Once again Israel is being blamed in advance for the inevitable failure of another round of Middle East diplomacy. It is incumbent on all of us concerned with Israel’s image in the world that we not leave such accusations unchallenged. The latest criticism comes from U.S. Secretary of State Condoleezza Rice. Speaking at a press conference hosted by Palestinian President Mahmoud Abbas on June 15th, Rice maintained that: “Israel’s persistent building of Jewish homes on disputed land undermines the U.S.-backed attempt to write an Israeli-Palestinian peace draft this year and invites questions about Israel’s motives, Israel must understand the pall its actions cast over talks and on the confidence of the United States, European nations and others that Israel is bargaining in good faith.”
We have heard similar criticism of Israel so often over the last 30 years that it has become the background noise of Middle East diplomacy. Nevertheless, we ignore such statements at our own risk. In essence, statements like Rice’s seek to lay the blame, in advance, for the inevitable failure of the latest round of the peace process on irrelevant Israeli actions and not on the plan’s inherent conceptual flaws. . Although demonstrably false, the constant repetition of such accusations has and will have serious long term consequences for Israel’s international reputation and diplomatic room for maneuver.
To accept Condoleezza Rice’s statement that Israel is negotiating in bad faith, one must accept not only the false dichotomy of land for peace but also that Israel must unavoidably hand over any and all land her enemies covet; including Jerusalem (the location of the building permits to which Rice refers). In other words, we must believe that Israel does not really want peace because she permits the building of badly needed homes in her capitol city. We must further suspend reason and believe that even if Israel were to give part of Jerusalem over to some other sovereignty, Jews should not be permitted to live in certain neighborhoods of their holy city. Is this the supposed “peace” we are striving for?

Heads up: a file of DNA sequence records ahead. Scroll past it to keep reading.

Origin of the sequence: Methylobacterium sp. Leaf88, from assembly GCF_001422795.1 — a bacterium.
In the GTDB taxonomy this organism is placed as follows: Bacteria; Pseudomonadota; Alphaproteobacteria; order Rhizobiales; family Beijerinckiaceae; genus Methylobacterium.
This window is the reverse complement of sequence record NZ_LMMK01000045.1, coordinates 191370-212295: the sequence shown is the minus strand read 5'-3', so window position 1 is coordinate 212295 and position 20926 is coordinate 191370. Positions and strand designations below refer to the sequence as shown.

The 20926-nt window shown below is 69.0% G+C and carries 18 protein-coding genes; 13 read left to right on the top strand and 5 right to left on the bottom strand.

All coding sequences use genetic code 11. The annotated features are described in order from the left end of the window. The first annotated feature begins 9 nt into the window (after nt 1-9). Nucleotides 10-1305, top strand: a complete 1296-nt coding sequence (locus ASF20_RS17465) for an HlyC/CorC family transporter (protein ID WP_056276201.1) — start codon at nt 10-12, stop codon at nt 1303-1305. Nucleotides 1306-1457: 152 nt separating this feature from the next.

Rice went on to say that she believes “that the actions and the announcements that are taking place are indeed having a negative effect on the atmosphere for the negotiation.” Are we really to believe that Israeli housing is the primary reason for the negative atmosphere in the area? Might not the Palestinian’s election of Hamas, labeled by Rice’s own State Department as a terrorist organization, with their open rejection of all previously signed peace agreements and daily violations of them have more to do with the hostile atmosphere? Are not six years of Palestinian missile attacks on Israeli towns an impediment to peace negotiations? Thousands of missiles reigned down on the citizens of Galilee by Hezbollah in direct contradiction of the Geneva Convention are not more detrimental to an atmosphere of peace? The unprovoked kidnapping and continued captivity of Israelis by both Hamas and Hezbollah violate no tenant of diplomacy?
East Jerusalem, which includes the ancient Jewish Quarter in which Jews have lived for millennia and the holiest sights in Judaism, was annexed by the Knesset soon after the Six-Day War and has been sovereign Israeli territory ever since. The position of every Israeli government has remained consistent: Jews have the right to live anywhere they wish to in Israel’s capitol city. To legislate otherwise would be a violation not only of Jewish sensibilities but of basic human rights. Regardless of our satisfaction with Olmert’s government, it deserves credit for standing firm on this issue.
It is of no consequence whether Rice sincerely believes her statement or made it merely to appease her Palestinian hosts. Jewish history teaches us that we ignore libel at our peril. There are too many governments around the world that will no doubt seize on Rice’s criticism as justification for their continued vilification of Israel. Jerusalem and Zion is sacred not only to Israelis but to Jews everywhere and we ought not to remain silent in their defense.
Image via Yonatan Sindel/Flash90